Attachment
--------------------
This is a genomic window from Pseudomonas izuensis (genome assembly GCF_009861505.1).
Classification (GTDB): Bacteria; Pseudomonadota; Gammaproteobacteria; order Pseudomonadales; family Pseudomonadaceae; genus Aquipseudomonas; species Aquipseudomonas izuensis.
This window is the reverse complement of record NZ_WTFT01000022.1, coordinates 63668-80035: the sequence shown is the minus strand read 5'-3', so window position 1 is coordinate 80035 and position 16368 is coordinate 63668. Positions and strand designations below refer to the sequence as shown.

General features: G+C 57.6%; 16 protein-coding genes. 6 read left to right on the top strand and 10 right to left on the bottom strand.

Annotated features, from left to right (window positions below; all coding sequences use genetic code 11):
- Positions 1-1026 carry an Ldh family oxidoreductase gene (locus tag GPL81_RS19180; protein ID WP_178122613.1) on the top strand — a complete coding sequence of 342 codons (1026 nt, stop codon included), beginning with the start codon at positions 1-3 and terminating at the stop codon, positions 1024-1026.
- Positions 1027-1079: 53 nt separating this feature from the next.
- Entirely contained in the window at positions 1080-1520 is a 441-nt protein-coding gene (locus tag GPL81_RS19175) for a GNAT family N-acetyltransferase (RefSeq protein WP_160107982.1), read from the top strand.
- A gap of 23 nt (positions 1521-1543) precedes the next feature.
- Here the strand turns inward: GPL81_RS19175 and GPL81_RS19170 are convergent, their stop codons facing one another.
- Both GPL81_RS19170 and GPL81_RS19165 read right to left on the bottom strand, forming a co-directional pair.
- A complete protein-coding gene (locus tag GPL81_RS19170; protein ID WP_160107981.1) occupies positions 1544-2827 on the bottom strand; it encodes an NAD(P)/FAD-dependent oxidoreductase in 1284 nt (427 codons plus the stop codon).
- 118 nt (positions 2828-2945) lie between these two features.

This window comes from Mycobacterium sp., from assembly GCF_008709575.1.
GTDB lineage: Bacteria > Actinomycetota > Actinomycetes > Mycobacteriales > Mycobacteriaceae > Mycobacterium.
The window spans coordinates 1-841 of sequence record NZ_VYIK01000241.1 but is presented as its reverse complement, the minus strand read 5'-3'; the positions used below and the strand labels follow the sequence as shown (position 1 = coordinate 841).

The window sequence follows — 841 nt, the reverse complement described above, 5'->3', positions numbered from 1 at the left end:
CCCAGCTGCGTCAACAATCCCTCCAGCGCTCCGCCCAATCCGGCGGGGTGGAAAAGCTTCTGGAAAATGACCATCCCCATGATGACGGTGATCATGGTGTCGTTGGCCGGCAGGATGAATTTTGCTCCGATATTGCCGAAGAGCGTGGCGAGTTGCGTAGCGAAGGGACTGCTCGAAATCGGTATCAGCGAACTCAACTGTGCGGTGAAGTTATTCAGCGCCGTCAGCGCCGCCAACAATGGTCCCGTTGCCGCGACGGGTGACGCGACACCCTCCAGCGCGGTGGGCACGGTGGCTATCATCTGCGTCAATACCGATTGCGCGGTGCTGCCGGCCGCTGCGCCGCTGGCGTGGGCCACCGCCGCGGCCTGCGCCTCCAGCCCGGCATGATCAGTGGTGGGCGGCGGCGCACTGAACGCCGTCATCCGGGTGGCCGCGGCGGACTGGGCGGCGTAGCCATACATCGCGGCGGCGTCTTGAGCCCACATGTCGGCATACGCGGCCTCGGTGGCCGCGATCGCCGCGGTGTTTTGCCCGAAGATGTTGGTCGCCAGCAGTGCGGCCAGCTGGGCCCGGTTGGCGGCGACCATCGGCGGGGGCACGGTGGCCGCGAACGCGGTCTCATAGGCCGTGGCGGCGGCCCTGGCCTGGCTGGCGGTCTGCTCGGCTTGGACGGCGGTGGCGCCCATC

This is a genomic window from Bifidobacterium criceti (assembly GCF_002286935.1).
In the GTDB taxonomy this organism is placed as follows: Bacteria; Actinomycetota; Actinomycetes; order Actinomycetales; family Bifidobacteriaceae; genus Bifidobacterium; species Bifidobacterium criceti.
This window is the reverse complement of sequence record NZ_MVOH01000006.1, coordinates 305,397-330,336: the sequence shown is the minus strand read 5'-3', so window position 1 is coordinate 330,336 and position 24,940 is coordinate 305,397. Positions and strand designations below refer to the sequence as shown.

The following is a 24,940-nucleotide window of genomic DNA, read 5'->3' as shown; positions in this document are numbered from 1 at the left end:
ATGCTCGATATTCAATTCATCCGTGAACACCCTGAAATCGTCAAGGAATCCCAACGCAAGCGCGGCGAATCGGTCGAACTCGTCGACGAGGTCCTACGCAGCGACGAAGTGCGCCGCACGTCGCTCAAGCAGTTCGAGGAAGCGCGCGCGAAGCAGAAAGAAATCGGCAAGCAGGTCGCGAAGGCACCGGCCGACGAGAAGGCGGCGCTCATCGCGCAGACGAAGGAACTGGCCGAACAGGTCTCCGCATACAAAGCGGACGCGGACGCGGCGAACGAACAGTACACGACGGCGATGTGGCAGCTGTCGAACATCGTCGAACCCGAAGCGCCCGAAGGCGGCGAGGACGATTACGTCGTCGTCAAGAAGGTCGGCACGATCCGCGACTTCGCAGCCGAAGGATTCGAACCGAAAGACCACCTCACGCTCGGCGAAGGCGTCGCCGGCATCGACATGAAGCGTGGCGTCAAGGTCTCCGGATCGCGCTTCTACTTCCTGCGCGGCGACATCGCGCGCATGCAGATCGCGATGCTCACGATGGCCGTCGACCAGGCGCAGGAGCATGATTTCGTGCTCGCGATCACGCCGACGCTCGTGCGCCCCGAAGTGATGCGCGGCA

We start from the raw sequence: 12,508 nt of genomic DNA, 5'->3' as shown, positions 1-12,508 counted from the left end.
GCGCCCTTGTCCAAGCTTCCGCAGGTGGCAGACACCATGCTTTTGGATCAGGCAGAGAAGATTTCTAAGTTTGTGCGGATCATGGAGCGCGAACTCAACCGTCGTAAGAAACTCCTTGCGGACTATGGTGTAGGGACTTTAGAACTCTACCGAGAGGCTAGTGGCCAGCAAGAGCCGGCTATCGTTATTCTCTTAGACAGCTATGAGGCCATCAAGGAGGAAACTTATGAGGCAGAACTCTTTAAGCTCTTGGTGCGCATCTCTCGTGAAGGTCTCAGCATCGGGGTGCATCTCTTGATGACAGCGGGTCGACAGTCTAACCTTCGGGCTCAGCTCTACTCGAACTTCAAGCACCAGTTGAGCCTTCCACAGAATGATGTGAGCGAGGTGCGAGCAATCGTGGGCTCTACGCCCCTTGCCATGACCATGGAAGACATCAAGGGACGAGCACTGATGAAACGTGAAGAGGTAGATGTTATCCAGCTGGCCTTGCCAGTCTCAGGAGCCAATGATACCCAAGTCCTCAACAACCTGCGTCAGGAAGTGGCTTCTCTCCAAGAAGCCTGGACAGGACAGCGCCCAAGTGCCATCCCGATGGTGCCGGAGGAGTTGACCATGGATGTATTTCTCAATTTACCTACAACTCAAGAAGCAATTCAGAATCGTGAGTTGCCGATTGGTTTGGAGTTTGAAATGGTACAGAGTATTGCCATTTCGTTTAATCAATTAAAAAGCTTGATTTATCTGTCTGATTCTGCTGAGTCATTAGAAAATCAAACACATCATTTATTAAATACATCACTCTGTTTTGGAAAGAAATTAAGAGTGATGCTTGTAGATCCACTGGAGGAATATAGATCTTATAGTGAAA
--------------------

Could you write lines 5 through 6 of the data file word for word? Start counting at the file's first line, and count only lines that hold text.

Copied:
Annotated features, from left to right (window positions below; all coding sequences use genetic code 11):
- Positions 1-1026 carry an Ldh family oxidoreductase gene (locus tag GPL81_RS19180; protein ID WP_178122613.1) on the top strand — a complete coding sequence of 342 codons (1026 nt, stop codon included), beginning with the start codon at positions 1-3 and terminating at the stop codon, positions 1024-1026.